Thursday, 30 May 2013

Fresh Winter Air

For me the wilderness and freedom of the countryside has always been a retreat, a way to escape from my own thoughts. The fresh air always carries something intangible in it, sweet and thirst-quenching, and I love the way it turns my cheeks and nose numb and pink and my hair goes wild and there's no one around to even see. The first few months when I returned home, taking long walks into the woods was the only thing I could do without feeling completely displaced. There is a big area of woodland near me, Coburnhill Woods, and it is absolutely my favourite place in the world.
I often spy deer, stood frozen, trembling with trepidation that I may chase them, then suddenly they spring off into the darkness, their white behinds bouncing away. There's tracks in the bushy thorns made by badgers and foxes and often a pheasant will suddenly spring to life out of a dead tree stump.

I read once that one of Virginia Woolf's favourite pastimes was to stroll along the countryside and it has often been a mother's favourite remedy to 'get some fresh air'. Could it really be considered as a way of dealing with depression? Virginia Woolf did drown herself eventually so perhaps it shouldn't be considered the main solution. It may not be a long-term solution, to skip into the woodland every time I feel lost, but the beauty and intricate layout of this forest lifts me up every time. It feels so simple and pure in its' natural wonder, no beeping alerts or flashing lights, you feel you could be in any time era in history and this forest would still be here, defiant and strong, only subtly changing with the consistent seasons.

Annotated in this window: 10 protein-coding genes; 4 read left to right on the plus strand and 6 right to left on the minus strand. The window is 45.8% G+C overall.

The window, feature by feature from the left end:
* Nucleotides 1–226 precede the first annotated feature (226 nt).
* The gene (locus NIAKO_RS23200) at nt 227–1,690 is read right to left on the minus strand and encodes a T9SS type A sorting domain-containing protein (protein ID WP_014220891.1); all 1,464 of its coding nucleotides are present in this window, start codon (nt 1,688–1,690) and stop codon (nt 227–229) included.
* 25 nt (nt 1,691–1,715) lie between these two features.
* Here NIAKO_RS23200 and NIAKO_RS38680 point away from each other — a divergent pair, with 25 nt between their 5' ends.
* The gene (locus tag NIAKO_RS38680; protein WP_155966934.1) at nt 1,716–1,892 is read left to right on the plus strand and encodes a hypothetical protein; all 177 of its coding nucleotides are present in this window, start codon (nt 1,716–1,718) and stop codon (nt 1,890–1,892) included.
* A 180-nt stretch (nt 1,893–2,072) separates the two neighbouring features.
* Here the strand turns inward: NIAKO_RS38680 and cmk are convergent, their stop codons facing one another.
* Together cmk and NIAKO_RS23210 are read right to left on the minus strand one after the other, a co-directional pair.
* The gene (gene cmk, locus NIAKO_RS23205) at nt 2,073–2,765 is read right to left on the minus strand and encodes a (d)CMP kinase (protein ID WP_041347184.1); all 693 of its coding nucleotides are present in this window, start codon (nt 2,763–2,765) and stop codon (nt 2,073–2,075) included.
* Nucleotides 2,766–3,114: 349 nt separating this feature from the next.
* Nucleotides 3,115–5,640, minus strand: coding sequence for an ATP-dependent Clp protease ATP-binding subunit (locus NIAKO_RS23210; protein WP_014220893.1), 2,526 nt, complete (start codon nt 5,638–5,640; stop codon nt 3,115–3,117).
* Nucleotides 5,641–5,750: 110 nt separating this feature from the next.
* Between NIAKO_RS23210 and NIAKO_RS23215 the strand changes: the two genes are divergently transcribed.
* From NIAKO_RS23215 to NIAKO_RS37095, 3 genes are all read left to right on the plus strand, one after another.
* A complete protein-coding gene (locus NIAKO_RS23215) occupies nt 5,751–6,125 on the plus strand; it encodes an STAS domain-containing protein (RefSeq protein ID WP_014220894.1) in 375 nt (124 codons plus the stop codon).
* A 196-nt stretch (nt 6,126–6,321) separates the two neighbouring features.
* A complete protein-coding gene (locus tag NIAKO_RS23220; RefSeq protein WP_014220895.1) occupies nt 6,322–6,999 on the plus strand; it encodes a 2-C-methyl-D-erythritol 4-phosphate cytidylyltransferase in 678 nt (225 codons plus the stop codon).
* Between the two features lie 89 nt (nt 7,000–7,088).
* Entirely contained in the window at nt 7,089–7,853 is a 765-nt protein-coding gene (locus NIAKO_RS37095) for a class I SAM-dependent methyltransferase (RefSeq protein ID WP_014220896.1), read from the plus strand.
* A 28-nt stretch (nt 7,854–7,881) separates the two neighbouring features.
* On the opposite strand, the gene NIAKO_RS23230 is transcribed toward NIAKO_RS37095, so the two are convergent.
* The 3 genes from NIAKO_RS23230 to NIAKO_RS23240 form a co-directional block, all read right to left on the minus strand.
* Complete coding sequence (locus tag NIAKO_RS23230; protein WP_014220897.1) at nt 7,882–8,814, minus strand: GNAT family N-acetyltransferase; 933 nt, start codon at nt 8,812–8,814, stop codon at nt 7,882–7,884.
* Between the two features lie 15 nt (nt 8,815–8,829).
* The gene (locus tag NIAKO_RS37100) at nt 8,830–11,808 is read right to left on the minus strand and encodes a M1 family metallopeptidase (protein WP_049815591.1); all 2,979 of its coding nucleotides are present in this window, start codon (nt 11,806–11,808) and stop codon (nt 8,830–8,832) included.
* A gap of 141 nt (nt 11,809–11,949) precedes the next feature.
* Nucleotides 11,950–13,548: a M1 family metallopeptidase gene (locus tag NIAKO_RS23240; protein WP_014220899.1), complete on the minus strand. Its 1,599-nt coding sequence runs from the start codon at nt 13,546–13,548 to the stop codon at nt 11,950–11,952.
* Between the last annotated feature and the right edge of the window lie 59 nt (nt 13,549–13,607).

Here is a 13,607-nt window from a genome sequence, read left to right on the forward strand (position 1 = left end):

The Way to the Woods
To get to the woods I follow this path, between two farming fields, left to right you can see for miles. I can even spot the motorway and the cars look like little pond skaters gliding along the horizon with a slight hum that feels like it's become the background noise to life. In one of Angela Carter's short stories, 'The Elf King', the forest is described as 'a system of Chinese boxes' enclosing the girl, perhaps symbolising her subconscious. When I'm in these woods I feel as though they could resemble my subconscious, misty and complex, bits rotting, bits blossoming.
These woods have seen me through some hard times.

No comments:

Post a Comment